I don’t remember how our conversation, all those years ago started, but I remember his plight, his sorrows, not for the ex-wife he left behind but of his longing to be with his boys, who lived with their mother in his old country, a place where all I could envision were castles and knights riding glamourous horses as I struggled to comprehend the sorrow, his eyes told the rest of his story.
So this here is the story of Alistar, my angel. We met at a bar the more we drank the more difficult it was to understand his heavy brough. I was in deep despair, escaping my home, the marital discourse, the asshole who wouldn’t leave post serving me with divorce papers, for a few hours on a snowy winter’s eve. Oh, my was he handsome: well over six feet tall, blonde, and muscular, yet not my type. What’s wrong with me?
What would be ahead for me, shared custody of my children? An empty home on weekends? ‘They are mine!’ I scream from within as if they were being ripped from my womb. Here beside this Scotsman I found comfort on this stool. I am not alone.
We spoke about our arrival in this small town each of us arriving only the year before. It was a foreign land: for him half way around the world while for me just as foreign: only a mere eighty-three miles north-west, across a large body of water, river, and streams, to the other side of the mountain and down into the valley, far from any stool I ever sat on, here were the many friends of others, to me they were strangers all around. Yet, here amongst the others I found Alistar.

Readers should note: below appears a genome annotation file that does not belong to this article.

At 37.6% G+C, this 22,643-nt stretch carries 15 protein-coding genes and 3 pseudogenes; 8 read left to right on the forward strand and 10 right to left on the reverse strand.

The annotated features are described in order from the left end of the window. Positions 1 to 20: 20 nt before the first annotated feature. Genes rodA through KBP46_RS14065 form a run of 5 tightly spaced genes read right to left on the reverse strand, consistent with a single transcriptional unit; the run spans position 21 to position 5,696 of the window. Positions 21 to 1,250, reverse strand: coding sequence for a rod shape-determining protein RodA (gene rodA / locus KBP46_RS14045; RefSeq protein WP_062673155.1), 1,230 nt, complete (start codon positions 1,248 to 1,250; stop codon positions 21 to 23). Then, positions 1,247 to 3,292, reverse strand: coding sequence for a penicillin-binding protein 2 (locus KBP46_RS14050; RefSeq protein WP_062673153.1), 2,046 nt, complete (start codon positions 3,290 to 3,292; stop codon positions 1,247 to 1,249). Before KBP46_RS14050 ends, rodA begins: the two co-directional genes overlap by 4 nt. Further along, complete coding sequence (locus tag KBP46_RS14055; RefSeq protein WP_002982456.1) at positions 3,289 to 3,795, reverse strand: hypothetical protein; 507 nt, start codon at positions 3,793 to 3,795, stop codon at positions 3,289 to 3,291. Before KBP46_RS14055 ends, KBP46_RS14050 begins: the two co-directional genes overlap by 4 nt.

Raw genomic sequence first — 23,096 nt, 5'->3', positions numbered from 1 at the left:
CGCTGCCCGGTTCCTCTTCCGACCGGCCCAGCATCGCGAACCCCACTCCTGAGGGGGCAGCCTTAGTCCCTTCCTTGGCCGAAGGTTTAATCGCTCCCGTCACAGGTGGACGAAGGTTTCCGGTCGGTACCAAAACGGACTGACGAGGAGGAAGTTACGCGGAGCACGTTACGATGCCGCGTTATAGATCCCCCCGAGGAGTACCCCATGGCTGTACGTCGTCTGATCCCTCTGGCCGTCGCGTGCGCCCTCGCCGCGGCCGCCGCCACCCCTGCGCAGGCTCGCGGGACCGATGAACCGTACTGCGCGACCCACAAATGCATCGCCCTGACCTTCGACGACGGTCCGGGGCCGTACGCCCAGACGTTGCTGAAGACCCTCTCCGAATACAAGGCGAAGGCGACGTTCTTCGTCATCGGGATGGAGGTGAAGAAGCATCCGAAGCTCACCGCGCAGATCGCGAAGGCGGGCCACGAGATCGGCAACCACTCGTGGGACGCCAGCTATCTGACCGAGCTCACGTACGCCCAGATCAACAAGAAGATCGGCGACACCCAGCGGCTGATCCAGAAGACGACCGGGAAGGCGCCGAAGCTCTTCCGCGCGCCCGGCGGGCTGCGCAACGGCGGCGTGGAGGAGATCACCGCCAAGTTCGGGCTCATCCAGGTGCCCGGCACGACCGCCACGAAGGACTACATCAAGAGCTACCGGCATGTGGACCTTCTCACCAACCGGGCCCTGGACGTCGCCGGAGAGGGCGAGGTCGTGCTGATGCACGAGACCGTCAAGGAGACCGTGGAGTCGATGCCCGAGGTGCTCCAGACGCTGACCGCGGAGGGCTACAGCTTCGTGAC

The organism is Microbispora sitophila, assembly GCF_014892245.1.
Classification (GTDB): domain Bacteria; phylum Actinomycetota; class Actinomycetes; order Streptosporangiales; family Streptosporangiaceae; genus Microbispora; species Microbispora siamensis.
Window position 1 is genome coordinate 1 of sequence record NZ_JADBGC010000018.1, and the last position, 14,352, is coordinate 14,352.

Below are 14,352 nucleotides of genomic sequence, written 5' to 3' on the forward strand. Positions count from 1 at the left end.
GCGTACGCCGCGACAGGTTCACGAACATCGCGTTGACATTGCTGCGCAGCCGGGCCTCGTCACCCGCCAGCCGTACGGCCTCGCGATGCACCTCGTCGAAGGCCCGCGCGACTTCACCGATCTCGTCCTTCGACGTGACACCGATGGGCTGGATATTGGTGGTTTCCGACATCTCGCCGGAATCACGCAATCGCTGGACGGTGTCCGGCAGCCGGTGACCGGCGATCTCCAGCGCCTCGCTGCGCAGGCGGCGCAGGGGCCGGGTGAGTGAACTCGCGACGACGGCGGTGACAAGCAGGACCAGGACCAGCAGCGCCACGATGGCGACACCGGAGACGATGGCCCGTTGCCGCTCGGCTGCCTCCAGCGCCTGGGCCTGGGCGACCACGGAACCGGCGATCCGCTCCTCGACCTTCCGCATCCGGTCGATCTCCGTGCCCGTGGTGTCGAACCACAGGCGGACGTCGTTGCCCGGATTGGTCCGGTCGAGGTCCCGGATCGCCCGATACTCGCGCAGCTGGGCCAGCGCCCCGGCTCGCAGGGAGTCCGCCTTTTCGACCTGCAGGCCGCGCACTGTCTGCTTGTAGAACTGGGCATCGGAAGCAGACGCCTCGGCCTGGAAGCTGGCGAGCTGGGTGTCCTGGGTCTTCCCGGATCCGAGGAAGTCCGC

I began telling him the story of us, the year before looking for a house to buy in the area. I describe to him this brownish-red cedar plank house, the large yard enclosed with a short stone wall, how I was called into the backyard by a Power Greater than myself, beyond the wall was a massive treed slope hill, at the bottom of which I could hear a stream. “It was Paradise. I had to have this house.” I told him we put an offer on it with the contingency of the sale of our home. My husband, not being a risk taker when another offer came in he let the house go, ours not yet being sold. “We would have been happy there.” I told my new friend. “I felt this is where God intended us to be.”
“Oh, it’s a lovely house. I know it.” and he did. Alistar went on to say; “It is the house my sister and her husband bought, a year ago. They are very happy. I’m sure you would have been too.”
Letting that house go, for a week later to find a buyer in a very active housing market when the prices of homes began to soar pushed us beyond our price range into the colonial in the middle of a development, properties a third an acre, side by side, not how I envisioned life in the country. Swapping homes, yes considerably larger, mortgages the same, our stresses mounted, before we moved in I no longer liked the man I was moving with and should have cut my losses.
I heard, because I listen for the Great voice that guides me. I knew where we were suppose to be. I had faith. He did not. This was one of our many irreconcilable differences. Alistar knew this. We listen to the same God. We recognize the Stonehenge.
Image: David Ball – http://www.davidball.net
Over the years my friend Alistar will continue to return to me with messages to be told in different stories.
Have you met your angel?